Photo: Santa Rita Film Co.

Ty Roberts’s The Iron Orchard opens with—and often returns to—shots of the sun glinting behind rusty oil rigs on the dusty plains of West Texas. The film hallows the region’s mechanical “orchards,” collapsing the extraction of oil via industrialized labor into the agrarian notion of “working the land.” These montages of dormant rigs, used whenever the film otherwise lacks a coherent transition between scenes, fit into this representational schema: The rigs seem almost natural components of the landscape, as solid and eternal as trees. Though the film is set in the mid-20th century, its title-card preface proudly proclaims that the oil fields of West Texas’s Permian Basin “are still active today.”

If that phrase doesn’t fill you will utter dread, you’re either the mysterious target audience or one of the makers of The Iron Orchard, a film unable to realize its subject matter as that of a horror story. The simultaneously bland and detestable protagonist of Roberts’s rags-to-riches-to-rags story, Jim McNeely (Lane Garrison), is a poster boy for mid-century toxic masculinity, a macho oil tycoon who thrusts audiences into the Anthropocene epoch because a girl rejected him. In McNeely, the film honors the ambition of a “slave” (to which he compares himself) whose deepest desire is to become one of the brutal masters. It styles as heroic both his early brutal assault of a co-worker with a baseball bat and his later jovial projection to a business partner that “maybe someday I’ll need some good, cheap labor.”

Laying twangy plucked guitar chords beneath crane shots of McNeely cruising through Texas highways in vintage vehicles (too pristine to be anything but collectors’ items, circa 2018), The Iron Orchard leans into nostalgia, assuming we’ll mistake the world that McNeely’s building as belonging to anyone but him and his bros. He lands in West Texas in 1938 as a laborer for the Bison Oil Company, after the family of his well-to-do Fort Worth girlfriend, Mazie (Hassie Harrison), tells him to make something of himself. In the film’s first act, whenever a motivation for McNeely’s bald arrogance and arbitrary petulance is lacking, The Iron Orchard flashes back to overexposed images of this painful rejection. Later, when McNeely is happily married to Lee (Ali Cobrin) and managing his own oil fields, the flashbacks are suddenly of his being bullied in school, as the film scrambles to find new excuses for his autocratic behavior.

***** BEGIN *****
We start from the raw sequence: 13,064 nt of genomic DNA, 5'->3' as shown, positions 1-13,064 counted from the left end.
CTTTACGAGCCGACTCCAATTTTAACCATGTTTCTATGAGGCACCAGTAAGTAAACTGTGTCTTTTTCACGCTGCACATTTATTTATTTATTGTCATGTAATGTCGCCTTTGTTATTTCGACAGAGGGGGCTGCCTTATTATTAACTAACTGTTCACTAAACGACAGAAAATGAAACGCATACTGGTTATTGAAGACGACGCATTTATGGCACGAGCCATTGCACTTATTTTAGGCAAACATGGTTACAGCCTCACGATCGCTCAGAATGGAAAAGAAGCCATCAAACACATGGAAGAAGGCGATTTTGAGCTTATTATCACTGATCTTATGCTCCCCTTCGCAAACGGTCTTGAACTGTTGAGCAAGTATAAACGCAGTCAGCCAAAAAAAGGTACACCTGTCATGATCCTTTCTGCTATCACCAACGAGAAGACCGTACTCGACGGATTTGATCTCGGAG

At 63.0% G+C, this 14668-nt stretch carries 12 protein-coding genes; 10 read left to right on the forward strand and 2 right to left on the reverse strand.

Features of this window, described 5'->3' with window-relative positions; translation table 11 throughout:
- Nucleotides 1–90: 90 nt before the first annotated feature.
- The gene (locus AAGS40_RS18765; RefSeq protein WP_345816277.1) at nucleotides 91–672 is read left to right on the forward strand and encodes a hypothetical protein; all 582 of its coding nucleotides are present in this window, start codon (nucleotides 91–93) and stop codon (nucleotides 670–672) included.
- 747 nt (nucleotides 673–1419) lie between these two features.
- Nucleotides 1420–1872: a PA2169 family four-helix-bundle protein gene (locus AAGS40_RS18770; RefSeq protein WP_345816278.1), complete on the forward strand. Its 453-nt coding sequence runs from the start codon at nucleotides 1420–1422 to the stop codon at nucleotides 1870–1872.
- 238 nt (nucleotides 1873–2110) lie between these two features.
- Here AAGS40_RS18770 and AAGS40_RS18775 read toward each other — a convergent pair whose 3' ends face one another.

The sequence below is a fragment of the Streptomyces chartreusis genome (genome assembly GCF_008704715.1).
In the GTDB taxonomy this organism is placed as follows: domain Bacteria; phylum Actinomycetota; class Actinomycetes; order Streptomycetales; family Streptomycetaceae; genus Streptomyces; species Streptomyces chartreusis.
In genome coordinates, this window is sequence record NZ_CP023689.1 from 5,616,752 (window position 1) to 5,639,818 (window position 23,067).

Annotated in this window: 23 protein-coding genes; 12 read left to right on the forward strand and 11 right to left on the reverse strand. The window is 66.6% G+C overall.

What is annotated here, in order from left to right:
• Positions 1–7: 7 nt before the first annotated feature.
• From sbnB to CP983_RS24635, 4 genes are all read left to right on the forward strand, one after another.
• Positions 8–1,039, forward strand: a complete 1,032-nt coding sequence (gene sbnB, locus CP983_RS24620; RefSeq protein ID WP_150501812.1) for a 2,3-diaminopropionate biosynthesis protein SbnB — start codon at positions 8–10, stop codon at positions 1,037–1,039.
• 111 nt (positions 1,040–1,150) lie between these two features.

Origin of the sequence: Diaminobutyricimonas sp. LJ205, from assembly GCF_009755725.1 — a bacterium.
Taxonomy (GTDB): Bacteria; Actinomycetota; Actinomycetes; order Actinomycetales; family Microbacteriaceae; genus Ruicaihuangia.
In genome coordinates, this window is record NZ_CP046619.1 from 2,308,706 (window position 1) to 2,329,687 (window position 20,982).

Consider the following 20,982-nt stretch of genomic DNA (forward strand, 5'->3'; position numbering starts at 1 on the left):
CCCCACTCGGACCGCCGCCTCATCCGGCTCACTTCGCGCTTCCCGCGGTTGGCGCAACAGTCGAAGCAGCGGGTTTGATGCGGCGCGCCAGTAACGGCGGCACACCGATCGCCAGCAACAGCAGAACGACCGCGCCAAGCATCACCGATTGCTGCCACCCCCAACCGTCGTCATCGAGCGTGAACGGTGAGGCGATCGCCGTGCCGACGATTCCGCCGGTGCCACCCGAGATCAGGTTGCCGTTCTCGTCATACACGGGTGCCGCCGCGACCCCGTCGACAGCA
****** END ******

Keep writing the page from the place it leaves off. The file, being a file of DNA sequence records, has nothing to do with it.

While still working Bison’s fields, McNeely seduces the married Lee, in a series of scenes that should—given that the film’s thin dramatic arc will concern the ups and downs in their marriage—firmly establish their chemistry and mutual attraction. Instead, their romance consists of car rides peppered with superficial small talk-isms, whose quiet moments feel less pregnant with bourgeoning affection and more like awkward silences between two actors waiting for their next line. Appropriately, the finale to this courtship is an uncomfortable scene in which McNeely makes a move on Lee in her car, only to be shoved away as Lee voices her discomfort. This discomfiting scene is the last featuring both characters before, a few minutes later, McNeely declares: “I did it. I married her.”

McNeely puts Lee through the emotional wringer in typical great-man fashion, encountering Mazie again in polite society just as he’s beginning to indulge in the excesses of oil-tycoon life. The film’s narrative trajectory from this point is obvious, but Roberts and co-screenwriter Gerry De Leon fail to establish any true stakes throughout: Lee and McNeely’s romance is unconvincing from the start so it’s hard to feel anything when she discovers his inevitable betrayal; the film treats his naked greed as a neutral trait, choosing neither to imbue it with consistent motivations or treat it with a distinctive angle; and the exclusive society to which he gains access with his wealth is so insipid as to make one ponder its attraction. Lee unknowingly articulates our feeling when, during the rift in her marriage, she confesses to her parents that McNeely is “just trying to be a part of something that…I just don’t care about.”

Cast: Lane Garrison, Ali Cobrin, Austin Nichols, Lew Temple, Hassie Harrison Director: Ty Roberts Screenwriter: Gerry De Leon, Ty Roberts Distributor: Santa Rita Film Co. Running Time: 111 min Rating: R Year: 2018

Continue Reading

Film

Review: Wrestle’s Triumph Is Its Unmistakable Humanity

The documentary shines a piercing light on the sorts of people that our governments would too often rather forget.

2.5

Published

on

Wrestle
Photo: Oscilloscope Laboratories